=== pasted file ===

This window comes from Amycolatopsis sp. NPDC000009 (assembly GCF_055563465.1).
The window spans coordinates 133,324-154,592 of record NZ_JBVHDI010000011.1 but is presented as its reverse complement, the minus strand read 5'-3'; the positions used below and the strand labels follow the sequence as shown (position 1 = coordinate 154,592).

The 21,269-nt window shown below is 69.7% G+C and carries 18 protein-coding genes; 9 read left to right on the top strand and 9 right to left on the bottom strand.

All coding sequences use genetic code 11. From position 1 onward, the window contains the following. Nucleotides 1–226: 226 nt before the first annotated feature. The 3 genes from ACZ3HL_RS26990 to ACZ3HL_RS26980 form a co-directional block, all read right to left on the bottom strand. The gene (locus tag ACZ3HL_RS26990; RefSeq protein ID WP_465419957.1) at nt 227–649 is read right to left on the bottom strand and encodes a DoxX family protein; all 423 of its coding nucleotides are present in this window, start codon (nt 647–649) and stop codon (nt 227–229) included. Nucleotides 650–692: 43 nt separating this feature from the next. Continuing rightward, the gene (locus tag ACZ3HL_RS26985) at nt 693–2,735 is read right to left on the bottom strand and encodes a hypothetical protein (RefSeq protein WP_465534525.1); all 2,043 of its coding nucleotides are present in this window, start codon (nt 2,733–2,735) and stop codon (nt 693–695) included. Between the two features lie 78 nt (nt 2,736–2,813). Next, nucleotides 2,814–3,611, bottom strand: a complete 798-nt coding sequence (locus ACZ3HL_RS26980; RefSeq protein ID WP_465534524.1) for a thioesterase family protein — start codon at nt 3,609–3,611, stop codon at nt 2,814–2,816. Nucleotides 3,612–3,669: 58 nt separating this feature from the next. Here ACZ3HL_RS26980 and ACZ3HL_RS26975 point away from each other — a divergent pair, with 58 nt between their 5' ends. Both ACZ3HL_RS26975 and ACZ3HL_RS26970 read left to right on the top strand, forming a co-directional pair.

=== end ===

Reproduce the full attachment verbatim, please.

This window comes from Amycolatopsis sp. NPDC000009 (assembly GCF_055563465.1).
The window spans coordinates 133,324-154,592 of record NZ_JBVHDI010000011.1 but is presented as its reverse complement, the minus strand read 5'-3'; the positions used below and the strand labels follow the sequence as shown (position 1 = coordinate 154,592).

The 21,269-nt window shown below is 69.7% G+C and carries 18 protein-coding genes; 9 read left to right on the top strand and 9 right to left on the bottom strand.

All coding sequences use genetic code 11. From position 1 onward, the window contains the following. Nucleotides 1–226: 226 nt before the first annotated feature. The 3 genes from ACZ3HL_RS26990 to ACZ3HL_RS26980 form a co-directional block, all read right to left on the bottom strand. The gene (locus tag ACZ3HL_RS26990; RefSeq protein ID WP_465419957.1) at nt 227–649 is read right to left on the bottom strand and encodes a DoxX family protein; all 423 of its coding nucleotides are present in this window, start codon (nt 647–649) and stop codon (nt 227–229) included. Nucleotides 650–692: 43 nt separating this feature from the next. Continuing rightward, the gene (locus tag ACZ3HL_RS26985) at nt 693–2,735 is read right to left on the bottom strand and encodes a hypothetical protein (RefSeq protein WP_465534525.1); all 2,043 of its coding nucleotides are present in this window, start codon (nt 2,733–2,735) and stop codon (nt 693–695) included. Between the two features lie 78 nt (nt 2,736–2,813). Next, nucleotides 2,814–3,611, bottom strand: a complete 798-nt coding sequence (locus ACZ3HL_RS26980; RefSeq protein ID WP_465534524.1) for a thioesterase family protein — start codon at nt 3,609–3,611, stop codon at nt 2,814–2,816. Nucleotides 3,612–3,669: 58 nt separating this feature from the next. Here ACZ3HL_RS26980 and ACZ3HL_RS26975 point away from each other — a divergent pair, with 58 nt between their 5' ends. Both ACZ3HL_RS26975 and ACZ3HL_RS26970 read left to right on the top strand, forming a co-directional pair.